Traders have yanked $7bn from Tether since the world’s biggest stablecoin last week briefly lost its peg against the US dollar, intensifying concerns about the assets that underpin the global cryptocurrency market.
Tether’s market value has fallen by 9 per cent since May 12 to $76bn as tokens have been removed from circulation to meet redemption requests, CryptoCompare data show. The decline came after Tether last Thursday traded at about 95 cents, well below the $1 level it seeks to maintain following the failure of a smaller rival.
Observers inside and outside the crypto market have warned that deeper or more lasting volatility in stablecoins, which are designed to maintain a one-to-one peg with the dollar, could drag down the value of thousands of speculative crypto assets that have drawn buyers around the world.
“There is no guarantee that [stablecoins] can be redeemed at par at any time — just last week the world’s biggest stablecoin temporarily lost its peg to the dollar,” Fabio Panetta, an executive board member at the European Central Bank, said in a speech on Monday.
Panetta added that stablecoin holders could not claim deposit insurance to recoup any losses and operators were not able to access bank standing facilities, leaving the tokens vulnerable to runs. He pointed to last week’s collapse in TerraUSD, once a top-five stablecoin, as an example of this risk.
“It is an illusion to believe that private instruments can act as money when they cannot be converted at par into public money at all times,” the ECB official added.
Hopping in and out of crypto assets using mainstream currencies such as the dollar or sterling can be clunky. Instead, digital asset enthusiasts often use stablecoins, which are native to crypto’s blockchain technology and are designed to keep a one-to-one link with the greenback.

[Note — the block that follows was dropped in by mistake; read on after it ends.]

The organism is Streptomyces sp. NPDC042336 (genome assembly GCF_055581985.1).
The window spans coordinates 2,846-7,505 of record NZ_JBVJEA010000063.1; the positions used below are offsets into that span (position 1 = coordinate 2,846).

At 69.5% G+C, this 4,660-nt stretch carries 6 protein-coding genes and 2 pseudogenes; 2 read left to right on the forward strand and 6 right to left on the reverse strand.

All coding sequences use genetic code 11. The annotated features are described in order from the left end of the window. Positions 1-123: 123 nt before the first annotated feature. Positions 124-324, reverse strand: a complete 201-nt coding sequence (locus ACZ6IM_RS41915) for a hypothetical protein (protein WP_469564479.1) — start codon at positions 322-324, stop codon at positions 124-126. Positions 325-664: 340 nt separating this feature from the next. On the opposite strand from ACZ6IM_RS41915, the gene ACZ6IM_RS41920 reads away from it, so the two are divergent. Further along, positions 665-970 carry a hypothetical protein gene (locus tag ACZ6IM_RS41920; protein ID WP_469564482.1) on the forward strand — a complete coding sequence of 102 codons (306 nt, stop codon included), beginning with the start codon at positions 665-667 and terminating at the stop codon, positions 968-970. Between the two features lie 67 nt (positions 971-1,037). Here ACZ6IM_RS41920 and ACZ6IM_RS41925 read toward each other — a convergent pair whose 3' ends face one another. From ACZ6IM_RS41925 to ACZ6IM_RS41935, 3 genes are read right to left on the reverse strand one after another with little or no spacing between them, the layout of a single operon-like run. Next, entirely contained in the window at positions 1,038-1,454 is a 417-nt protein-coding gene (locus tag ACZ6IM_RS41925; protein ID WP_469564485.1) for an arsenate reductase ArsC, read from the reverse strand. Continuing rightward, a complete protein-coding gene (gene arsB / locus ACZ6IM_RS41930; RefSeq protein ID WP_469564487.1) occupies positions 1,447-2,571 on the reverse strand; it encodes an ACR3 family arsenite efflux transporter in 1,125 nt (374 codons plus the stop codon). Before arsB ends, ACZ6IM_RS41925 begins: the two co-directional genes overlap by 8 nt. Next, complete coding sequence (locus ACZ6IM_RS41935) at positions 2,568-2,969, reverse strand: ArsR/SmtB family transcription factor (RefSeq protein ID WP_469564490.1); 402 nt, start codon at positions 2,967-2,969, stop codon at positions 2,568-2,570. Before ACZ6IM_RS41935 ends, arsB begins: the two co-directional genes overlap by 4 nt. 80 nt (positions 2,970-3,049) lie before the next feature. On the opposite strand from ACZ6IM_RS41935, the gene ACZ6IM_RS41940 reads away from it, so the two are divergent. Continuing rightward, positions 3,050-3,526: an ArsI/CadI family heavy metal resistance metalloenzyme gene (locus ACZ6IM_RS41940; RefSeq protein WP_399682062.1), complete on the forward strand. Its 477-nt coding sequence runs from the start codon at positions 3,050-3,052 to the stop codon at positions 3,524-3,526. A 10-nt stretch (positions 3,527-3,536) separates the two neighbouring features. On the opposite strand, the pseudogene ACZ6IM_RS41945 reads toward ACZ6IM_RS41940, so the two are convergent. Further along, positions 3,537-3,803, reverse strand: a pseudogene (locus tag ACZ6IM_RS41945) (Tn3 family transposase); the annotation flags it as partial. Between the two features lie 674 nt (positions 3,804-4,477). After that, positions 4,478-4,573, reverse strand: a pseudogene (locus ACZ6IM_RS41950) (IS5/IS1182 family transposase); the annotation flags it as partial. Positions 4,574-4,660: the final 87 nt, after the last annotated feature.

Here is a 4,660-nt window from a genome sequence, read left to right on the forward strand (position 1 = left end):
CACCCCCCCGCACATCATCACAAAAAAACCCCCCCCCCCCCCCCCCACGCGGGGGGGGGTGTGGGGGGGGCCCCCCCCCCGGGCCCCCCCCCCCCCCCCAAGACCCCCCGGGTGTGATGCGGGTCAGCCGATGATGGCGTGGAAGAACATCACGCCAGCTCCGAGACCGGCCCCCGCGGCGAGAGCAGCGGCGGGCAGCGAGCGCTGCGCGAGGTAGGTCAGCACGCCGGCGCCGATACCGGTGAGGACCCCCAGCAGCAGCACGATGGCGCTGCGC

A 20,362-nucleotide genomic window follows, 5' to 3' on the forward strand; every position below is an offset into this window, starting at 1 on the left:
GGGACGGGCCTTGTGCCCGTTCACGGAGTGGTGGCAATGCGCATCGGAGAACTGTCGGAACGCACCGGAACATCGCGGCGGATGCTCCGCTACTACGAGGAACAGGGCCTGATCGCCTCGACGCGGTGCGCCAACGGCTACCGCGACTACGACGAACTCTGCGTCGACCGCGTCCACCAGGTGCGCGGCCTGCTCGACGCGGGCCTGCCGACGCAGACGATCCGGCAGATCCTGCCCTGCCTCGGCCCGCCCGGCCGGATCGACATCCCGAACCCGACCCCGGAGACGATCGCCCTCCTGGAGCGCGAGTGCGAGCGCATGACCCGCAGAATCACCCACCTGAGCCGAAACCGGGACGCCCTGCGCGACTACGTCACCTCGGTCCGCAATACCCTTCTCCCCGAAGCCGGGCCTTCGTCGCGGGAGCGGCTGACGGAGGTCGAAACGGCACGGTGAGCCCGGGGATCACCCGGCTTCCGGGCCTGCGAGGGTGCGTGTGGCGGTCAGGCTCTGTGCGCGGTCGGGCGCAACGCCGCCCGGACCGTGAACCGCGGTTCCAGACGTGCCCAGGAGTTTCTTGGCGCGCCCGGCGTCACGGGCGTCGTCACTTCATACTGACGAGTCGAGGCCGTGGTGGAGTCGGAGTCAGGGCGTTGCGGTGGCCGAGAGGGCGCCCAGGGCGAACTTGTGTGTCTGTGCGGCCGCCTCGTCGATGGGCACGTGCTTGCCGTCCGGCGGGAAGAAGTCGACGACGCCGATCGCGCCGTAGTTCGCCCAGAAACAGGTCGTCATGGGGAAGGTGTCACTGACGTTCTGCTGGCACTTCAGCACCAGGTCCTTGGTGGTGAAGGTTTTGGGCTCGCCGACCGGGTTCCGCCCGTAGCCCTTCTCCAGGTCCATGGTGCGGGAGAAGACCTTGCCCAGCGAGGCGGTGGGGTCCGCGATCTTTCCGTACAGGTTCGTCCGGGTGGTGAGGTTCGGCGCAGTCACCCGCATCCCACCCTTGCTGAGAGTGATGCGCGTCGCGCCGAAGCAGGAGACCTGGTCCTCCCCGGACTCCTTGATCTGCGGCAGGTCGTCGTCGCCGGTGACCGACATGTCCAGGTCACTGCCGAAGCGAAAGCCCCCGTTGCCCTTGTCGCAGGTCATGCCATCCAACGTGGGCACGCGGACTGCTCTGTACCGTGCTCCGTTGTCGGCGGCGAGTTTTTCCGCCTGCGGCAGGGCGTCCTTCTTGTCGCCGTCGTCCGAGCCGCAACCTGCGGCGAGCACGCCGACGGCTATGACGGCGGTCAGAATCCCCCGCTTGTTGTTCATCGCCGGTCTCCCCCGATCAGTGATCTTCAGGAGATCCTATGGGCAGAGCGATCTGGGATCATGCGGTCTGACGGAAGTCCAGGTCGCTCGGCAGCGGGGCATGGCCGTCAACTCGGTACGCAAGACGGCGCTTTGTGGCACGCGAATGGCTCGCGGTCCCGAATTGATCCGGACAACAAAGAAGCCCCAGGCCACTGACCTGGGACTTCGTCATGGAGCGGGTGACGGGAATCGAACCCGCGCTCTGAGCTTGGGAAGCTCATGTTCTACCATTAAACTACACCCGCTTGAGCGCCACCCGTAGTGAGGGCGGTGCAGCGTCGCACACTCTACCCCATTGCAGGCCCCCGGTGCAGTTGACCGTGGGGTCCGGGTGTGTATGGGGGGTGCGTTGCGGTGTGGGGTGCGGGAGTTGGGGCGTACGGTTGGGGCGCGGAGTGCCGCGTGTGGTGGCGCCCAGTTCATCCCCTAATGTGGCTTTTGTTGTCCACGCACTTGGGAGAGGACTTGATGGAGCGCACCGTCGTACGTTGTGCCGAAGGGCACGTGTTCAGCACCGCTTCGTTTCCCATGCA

As Tether has faced outflows, the stablecoin’s largest rival, Circle’s USD Coin, has drawn a 5 per cent increase in funds during the same period.
“My understanding is there’s very strong outflow out of some stablecoins, but some inflow into other stablecoins. All of that is suggesting it’s time for stablecoins to really become stable,” said Tobias Adrian, director of the monetary and capital markets department at the IMF.
Big stablecoins are typically lightly regulated, and many are not regulated at all. But central banks are keeping a close eye on developments in the space in case it hits household wealth by depressing crypto prices or sparks other financial stability risks, particularly for tokens such as Tether that are backed with financial asset reserves.
In a March 2022 report, the Bank of England said that while stablecoins could play “an increasingly important role in payments . . . public confidence in money and payments could be undermined if a systemic stablecoin used for payments fails to meet its obligations”.
Tether’s operators have said the token is backed by a basket of dollar-based assets equal to the size of the tokens outstanding, but it has not released granular details of these reserves. In an interview with the Financial Times last week, Tether executive Paolo Ardoino said revealing details about the group’s reserve management would give away the company’s “secret sauce”.
The company declined to comment on its outflows on Monday. In a blog post, Tether said it “engages in constant risk-management and stress-test scenarios, ensuring it always has at hand, a liquid portfolio of assets to manage redemptions, even in a bank-run scenario”.